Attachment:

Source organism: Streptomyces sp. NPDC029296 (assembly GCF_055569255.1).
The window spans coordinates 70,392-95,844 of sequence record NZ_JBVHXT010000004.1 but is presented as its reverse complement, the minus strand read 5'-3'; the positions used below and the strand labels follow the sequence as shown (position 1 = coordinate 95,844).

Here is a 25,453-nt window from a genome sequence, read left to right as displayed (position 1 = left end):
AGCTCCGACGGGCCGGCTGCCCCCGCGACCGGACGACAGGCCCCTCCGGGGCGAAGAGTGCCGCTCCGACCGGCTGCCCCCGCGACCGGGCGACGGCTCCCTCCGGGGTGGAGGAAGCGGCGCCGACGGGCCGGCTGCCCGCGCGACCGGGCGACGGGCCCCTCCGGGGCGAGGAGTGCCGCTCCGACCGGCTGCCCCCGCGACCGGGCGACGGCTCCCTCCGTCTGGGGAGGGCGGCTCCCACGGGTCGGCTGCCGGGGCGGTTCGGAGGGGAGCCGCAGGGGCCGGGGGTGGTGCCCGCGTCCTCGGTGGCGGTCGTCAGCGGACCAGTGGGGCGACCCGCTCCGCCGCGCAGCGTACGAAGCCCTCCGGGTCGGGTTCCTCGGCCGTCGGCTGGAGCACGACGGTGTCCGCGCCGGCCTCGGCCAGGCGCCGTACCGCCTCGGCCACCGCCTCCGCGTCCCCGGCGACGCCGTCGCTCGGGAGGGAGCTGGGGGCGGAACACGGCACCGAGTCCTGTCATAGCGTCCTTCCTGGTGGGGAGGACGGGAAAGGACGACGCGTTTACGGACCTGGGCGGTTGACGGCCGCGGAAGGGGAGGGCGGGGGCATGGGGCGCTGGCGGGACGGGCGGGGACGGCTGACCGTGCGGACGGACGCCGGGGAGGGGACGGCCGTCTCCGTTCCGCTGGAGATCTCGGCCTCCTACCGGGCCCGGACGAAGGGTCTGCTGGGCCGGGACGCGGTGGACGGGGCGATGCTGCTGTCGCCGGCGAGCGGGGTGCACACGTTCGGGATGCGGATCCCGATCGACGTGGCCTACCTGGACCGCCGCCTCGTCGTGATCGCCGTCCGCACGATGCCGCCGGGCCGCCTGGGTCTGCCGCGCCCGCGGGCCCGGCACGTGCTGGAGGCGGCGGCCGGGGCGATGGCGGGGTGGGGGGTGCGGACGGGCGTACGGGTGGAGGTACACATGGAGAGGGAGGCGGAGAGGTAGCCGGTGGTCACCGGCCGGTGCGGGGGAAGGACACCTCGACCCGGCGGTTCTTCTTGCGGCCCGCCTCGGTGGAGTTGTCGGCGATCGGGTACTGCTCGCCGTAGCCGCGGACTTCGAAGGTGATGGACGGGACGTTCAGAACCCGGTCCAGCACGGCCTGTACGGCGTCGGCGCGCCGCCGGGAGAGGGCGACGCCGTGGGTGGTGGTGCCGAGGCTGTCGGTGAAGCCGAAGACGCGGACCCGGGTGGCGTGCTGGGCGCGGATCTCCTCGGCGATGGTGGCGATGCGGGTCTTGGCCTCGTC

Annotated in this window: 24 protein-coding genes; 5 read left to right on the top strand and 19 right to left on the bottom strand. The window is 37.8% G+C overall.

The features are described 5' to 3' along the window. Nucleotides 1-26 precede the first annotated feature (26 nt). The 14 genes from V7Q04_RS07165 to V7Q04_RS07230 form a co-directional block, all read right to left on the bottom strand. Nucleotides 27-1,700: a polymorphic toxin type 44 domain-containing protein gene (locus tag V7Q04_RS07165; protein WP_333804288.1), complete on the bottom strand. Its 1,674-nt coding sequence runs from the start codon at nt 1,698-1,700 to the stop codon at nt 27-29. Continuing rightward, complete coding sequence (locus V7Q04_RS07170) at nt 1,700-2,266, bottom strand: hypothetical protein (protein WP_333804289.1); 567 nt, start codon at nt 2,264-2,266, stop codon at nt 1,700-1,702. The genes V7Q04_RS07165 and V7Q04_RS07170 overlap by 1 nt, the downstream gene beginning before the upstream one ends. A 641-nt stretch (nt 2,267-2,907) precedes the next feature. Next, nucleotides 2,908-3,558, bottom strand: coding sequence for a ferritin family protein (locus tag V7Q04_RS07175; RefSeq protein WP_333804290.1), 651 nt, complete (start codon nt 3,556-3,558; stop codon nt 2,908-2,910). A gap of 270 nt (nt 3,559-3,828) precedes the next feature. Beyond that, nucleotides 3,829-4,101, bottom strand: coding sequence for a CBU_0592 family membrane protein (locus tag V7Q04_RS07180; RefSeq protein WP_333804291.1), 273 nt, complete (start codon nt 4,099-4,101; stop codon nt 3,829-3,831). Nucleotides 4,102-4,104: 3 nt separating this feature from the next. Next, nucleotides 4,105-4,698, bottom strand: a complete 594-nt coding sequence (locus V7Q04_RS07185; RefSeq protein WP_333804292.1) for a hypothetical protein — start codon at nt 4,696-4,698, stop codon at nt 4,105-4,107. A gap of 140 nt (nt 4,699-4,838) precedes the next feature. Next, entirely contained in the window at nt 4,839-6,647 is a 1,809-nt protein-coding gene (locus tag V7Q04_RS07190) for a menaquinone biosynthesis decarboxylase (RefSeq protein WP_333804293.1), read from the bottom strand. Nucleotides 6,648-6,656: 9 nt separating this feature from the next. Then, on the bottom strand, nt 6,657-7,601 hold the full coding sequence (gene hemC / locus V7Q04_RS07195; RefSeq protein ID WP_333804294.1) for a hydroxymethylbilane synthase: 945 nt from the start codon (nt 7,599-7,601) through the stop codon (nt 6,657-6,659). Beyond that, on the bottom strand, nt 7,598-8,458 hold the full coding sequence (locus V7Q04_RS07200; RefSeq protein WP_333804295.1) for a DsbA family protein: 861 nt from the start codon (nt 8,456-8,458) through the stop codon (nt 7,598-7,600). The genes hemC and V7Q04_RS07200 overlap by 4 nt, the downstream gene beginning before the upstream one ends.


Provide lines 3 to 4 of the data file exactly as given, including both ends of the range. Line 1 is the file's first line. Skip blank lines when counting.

Here is a 25,453-nt window from a genome sequence, read left to right as displayed (position 1 = left end):
AGCTCCGACGGGCCGGCTGCCCCCGCGACCGGACGACAGGCCCCTCCGGGGCGAAGAGTGCCGCTCCGACCGGCTGCCCCCGCGACCGGGCGACGGCTCCCTCCGGGGTGGAGGAAGCGGCGCCGACGGGCCGGCTGCCCGCGCGACCGGGCGACGGGCCCCTCCGGGGCGAGGAGTGCCGCTCCGACCGGCTGCCCCCGCGACCGGGCGACGGCTCCCTCCGTCTGGGGAGGGCGGCTCCCACGGGTCGGCTGCCGGGGCGGTTCGGAGGGGAGCCGCAGGGGCCGGGGGTGGTGCCCGCGTCCTCGGTGGCGGTCGTCAGCGGACCAGTGGGGCGACCCGCTCCGCCGCGCAGCGTACGAAGCCCTCCGGGTCGGGTTCCTCGGCCGTCGGCTGGAGCACGACGGTGTCCGCGCCGGCCTCGGCCAGGCGCCGTACCGCCTCGGCCACCGCCTCCGCGTCCCCGGCGACGCCGTCGCTCGGGAGGGAGCTGGGGGCGGAACACGGCACCGAGTCCTGTCATAGCGTCCTTCCTGGTGGGGAGGACGGGAAAGGACGACGCGTTTACGGACCTGGGCGGTTGACGGCCGCGGAAGGGGAGGGCGGGGGCATGGGGCGCTGGCGGGACGGGCGGGGACGGCTGACCGTGCGGACGGACGCCGGGGAGGGGACGGCCGTCTCCGTTCCGCTGGAGATCTCGGCCTCCTACCGGGCCCGGACGAAGGGTCTGCTGGGCCGGGACGCGGTGGACGGGGCGATGCTGCTGTCGCCGGCGAGCGGGGTGCACACGTTCGGGATGCGGATCCCGATCGACGTGGCCTACCTGGACCGCCGCCTCGTCGTGATCGCCGTCCGCACGATGCCGCCGGGCCGCCTGGGTCTGCCGCGCCCGCGGGCCCGGCACGTGCTGGAGGCGGCGGCCGGGGCGATGGCGGGGTGGGGGGTGCGGACGGGCGTACGGGTGGAGGTACACATGGAGAGGGAGGCGGAGAGGTAGCCGGTGGTCACCGGCCGGTGCGGGGGAAGGACACCTCGACCCGGCGGTTCTTCTTGCGGCCCGCCTCGGTGGAGTTGTCGGCGATCGGGTACTGCTCGCCGTAGCCGCGGACTTCGAAGGTGATGGACGGGACGTTCAGAACCCGGTCCAGCACGGCCTGTACGGCGTCGGCGCGCCGCCGGGAGAGGGCGACGCCGTGGGTGGTGGTGCCGAGGCTGTCGGTGAAGCCGAAGACGCGGACCCGGGTGGCGTGCTGGGCGCGGATCTCCTCGGCGATGGTGGCGATGCGGGTCTTGGCCTCGTC